While she may have passed earlier this year, Two Steppin Sally could leave quite a legacy in the Breeders Crown both this year and for years to come.
The man responsible for making that happen, Fred Hertrich III, says he isn’t a seller or a buyer.
“I’m a trader,” said Hertrich about his activities surrounding any horse sale. As the owner of Allamerican Harnessbreds, Hertrich’s yearlings go to auction every year and sell fairly well.
“We had a great sale this year,” Hertrich said.
In 2009, after his yearlings had sold, Hertrich stayed a while longer to attend the Harrisburg mixed auction that included racehorses and breeding stock. From that large group he was able to come away with a $20,000 purchase by the name of Two Steppin Sally.
“I liked the pedigree. She was from a Winbak Farm family that had done well. Robert Tribbett looks at all of the mares for me and he thought she had a solid family and stood correctly,” Hertrich recalled.
By Western Hanover, Two Steppin Sally was out of the Direct Scooter-sired mare Happy Doris. She had completed her racing career with a 1:55.2 mark taken at two with earnings of $44,910. Western Hanover leads all sires in Breeders Crown earnings with $7.2 million.
“I own shares in about 90 percent of the major pacing and trotting stallions,” said Hertrich, who left Tribbett in charge of selecting the right stallion to match with his newly acquired mare.
Two Steppin Sally’s first foal is Breeders Crown three-year-old pacing filly finalist Major Dancer. A $47,000 yearling purchase by Casie Coleman for her clients West Wins Stable, Mac Nichol and Adriano Sorella, Major Dancer was lightly raced as a two-year-old but blossomed this season, finishing first or second in 13 of 18 starts leading up to Friday’s $593,750 final. Major Dancer’s career earnings to date are a healthy $284,934.
Major Dancer has shown the ability to tough it out and she may get a lot of that from a strong maternal line where a large majority of the foals blossomed into hard-hitting raceway stock.
Two Steppin Sally was next bred to Bettors Delight, keeping the mare’s foals eligible to the rich New York Sire Stakes program. Trainer Joe Holloway had to pay $70,000 to bring home Bettor Be Steppin for his ownership team of Ted Gewertz, Rojan Stable and Val D’Or Farms, but much like Coleman’s purchase the year prior, that price appears to be a bargain.
Holloway liked the filly from the start, and was hoping to take it easy with her early in the season and keep her primed for a long and prosperous campaign. The plan has worked out well with Bettor Be Steppin, a finalist in Saturday’s $500,000 Breeders Crown for juvenile filly pacers.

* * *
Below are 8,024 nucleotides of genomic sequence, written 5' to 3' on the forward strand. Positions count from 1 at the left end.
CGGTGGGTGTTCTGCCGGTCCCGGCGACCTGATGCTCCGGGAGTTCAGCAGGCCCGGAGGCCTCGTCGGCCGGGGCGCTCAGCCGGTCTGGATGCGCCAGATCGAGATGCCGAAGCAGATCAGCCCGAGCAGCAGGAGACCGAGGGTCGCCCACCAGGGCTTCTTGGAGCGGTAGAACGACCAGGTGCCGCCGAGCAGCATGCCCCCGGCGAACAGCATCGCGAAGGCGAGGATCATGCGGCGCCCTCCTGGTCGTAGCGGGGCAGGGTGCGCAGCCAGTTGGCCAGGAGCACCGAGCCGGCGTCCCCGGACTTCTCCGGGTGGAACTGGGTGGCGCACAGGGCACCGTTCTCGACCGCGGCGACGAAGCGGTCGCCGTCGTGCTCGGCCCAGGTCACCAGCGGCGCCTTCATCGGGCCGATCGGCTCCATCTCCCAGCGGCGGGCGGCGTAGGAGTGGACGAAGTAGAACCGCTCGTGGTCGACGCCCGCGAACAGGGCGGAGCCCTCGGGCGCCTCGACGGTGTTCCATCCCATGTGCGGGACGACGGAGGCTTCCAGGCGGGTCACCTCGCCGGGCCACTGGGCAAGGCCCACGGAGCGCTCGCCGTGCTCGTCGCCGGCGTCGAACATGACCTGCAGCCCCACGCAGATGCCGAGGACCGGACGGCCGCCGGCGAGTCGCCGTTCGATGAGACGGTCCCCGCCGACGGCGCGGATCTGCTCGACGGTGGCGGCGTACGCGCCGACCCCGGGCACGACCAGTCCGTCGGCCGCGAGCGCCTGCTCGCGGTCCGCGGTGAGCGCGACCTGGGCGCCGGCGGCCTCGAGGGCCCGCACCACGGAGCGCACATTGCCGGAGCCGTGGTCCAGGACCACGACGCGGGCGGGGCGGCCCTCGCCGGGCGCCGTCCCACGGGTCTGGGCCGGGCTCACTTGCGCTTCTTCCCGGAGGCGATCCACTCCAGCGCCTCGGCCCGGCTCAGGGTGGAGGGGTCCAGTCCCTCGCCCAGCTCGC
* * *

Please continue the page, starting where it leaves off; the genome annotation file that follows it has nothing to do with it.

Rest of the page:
“She was really sharp at Hoosier (Kentuckiana Farms Stallion Management Pace) and raced very well at the Red Mile,” said Holloway. “I wasn’t happy with her race in the Matron but I believe she choked down in that race. Sometimes it takes a few races to get over that.”
With $238,643 banked in 2014, Bettor Be Steppin appears to have a very bright future that could exceed her half-sister.
“I think she’s in the top three or four fillies in the country,” said Holloway.
Interestingly, Two Steppin Sally’s third foal, a Roll With Joe-sired colt named Roll With Fred, sold earlier this month at the Harrisburg sale and created quite a stir.
“He was a very good looking colt,” said Hertrich. “Probably the best looking Roll With Joe [of the ones I saw],” Hertrich stated.
The bidding was fast and furious when Roll With Fred came into the ring and by the time the horse was hammered down it was Holloway “in the back” with the final bid of $135,000.
“I had looked at the colt a few times and I was kind of torn,” said Holloway. “He had this bow in his neck and I was kind of concerned about what his attitude would be like.”
Perhaps Holloway had also done his homework and noticed that there were plenty of geldings in the pedigree and very few, if any, colts.
“I usually stay in the front at Harrisburg to see who I’m bidding against,” said Holloway, “But in this case I wanted to see the colt in the back.”
As it turns out, Holloway was in the right place at the right time.
“This other yearling in the back ring was acting out, a real bully. When he came up to Roll With Fred, he just held his ground and acted like if the colt wanted to start something he would take care of him.”
Holloway was no longer concerned about Roll With Fred’s attitude and bid aggressively to get him.
“Casie (Coleman) came up to me after the sale and said ‘How much would you have bid on that colt if you had liked him?’” said Holloway.
Val D’or Farms, Rojan Stables and Ted Gewertz, all owners of Bettor Be Steppin now also own Roll With Fred.
Sadly, Hertrich revealed that Roll With Fred will be the last foal from the mare. Two Steppin Sally’s life ended, along with the foal she was carrying by Bettors Delight, earlier this year during the foaling process.
No doubt her name will live on with two fillies of Breeders Crown quality on the racetrack and as future broodmares, along with a pacing colt who already appears to have the toughness required to excel on the racetrack.